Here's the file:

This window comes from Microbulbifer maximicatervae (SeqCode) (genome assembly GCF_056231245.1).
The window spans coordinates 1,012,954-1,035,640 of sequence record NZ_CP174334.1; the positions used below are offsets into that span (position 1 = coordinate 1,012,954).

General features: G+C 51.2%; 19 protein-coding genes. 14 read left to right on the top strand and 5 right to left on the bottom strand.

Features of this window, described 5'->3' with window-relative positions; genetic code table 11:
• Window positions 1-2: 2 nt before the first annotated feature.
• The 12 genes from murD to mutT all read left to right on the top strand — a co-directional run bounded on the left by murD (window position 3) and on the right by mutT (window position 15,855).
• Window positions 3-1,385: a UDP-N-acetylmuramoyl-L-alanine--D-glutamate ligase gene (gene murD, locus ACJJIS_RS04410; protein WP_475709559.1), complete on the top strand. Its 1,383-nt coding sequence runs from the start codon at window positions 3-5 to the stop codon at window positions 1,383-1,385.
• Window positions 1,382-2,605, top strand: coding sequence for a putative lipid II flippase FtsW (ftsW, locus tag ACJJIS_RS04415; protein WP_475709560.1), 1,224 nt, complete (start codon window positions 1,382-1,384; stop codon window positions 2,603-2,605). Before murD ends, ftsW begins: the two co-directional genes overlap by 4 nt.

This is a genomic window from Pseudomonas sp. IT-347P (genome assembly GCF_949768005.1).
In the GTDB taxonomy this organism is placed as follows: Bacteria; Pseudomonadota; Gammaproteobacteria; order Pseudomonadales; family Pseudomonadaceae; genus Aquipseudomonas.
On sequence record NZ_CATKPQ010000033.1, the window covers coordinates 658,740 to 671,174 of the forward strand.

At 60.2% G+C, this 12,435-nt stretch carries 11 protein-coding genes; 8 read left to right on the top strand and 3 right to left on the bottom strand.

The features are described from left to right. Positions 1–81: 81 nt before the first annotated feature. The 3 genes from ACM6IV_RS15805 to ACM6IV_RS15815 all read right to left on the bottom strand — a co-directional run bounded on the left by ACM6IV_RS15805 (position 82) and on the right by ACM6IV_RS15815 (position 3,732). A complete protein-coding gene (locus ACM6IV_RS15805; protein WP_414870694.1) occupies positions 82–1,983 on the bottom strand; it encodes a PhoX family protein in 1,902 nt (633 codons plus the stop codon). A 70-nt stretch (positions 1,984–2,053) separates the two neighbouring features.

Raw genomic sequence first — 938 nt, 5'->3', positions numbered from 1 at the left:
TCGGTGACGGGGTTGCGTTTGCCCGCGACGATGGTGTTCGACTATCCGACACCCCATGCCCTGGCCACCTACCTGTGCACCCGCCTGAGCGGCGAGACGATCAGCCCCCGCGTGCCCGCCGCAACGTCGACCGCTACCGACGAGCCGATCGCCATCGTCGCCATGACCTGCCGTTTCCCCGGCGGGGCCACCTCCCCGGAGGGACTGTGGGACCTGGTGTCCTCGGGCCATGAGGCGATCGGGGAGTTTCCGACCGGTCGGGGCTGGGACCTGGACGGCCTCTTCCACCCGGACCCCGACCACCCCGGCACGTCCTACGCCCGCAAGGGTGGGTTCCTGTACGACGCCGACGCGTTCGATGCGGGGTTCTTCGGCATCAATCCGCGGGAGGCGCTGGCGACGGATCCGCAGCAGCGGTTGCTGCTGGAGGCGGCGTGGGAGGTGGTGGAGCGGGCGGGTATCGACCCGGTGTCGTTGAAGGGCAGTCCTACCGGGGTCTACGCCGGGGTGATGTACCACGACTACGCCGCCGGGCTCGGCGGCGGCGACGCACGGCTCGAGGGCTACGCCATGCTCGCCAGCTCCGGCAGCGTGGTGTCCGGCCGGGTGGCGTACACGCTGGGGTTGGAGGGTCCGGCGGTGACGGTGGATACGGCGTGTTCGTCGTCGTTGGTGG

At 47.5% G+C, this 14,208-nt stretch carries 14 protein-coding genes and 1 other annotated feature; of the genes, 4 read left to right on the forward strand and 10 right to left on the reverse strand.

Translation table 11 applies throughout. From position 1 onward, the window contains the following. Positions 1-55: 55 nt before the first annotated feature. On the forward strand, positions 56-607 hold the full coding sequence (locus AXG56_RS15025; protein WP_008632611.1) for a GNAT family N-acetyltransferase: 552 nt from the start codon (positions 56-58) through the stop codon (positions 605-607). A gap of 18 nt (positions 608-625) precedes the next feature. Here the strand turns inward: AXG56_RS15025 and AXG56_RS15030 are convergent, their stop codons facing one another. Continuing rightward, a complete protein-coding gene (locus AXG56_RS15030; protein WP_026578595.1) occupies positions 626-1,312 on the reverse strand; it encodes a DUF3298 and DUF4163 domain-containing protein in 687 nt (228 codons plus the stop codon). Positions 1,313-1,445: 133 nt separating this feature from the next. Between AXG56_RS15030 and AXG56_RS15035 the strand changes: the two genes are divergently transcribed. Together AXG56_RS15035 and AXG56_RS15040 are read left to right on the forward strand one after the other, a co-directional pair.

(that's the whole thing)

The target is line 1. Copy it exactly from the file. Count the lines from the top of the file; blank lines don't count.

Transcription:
This window comes from Microbulbifer maximicatervae (SeqCode) (genome assembly GCF_056231245.1).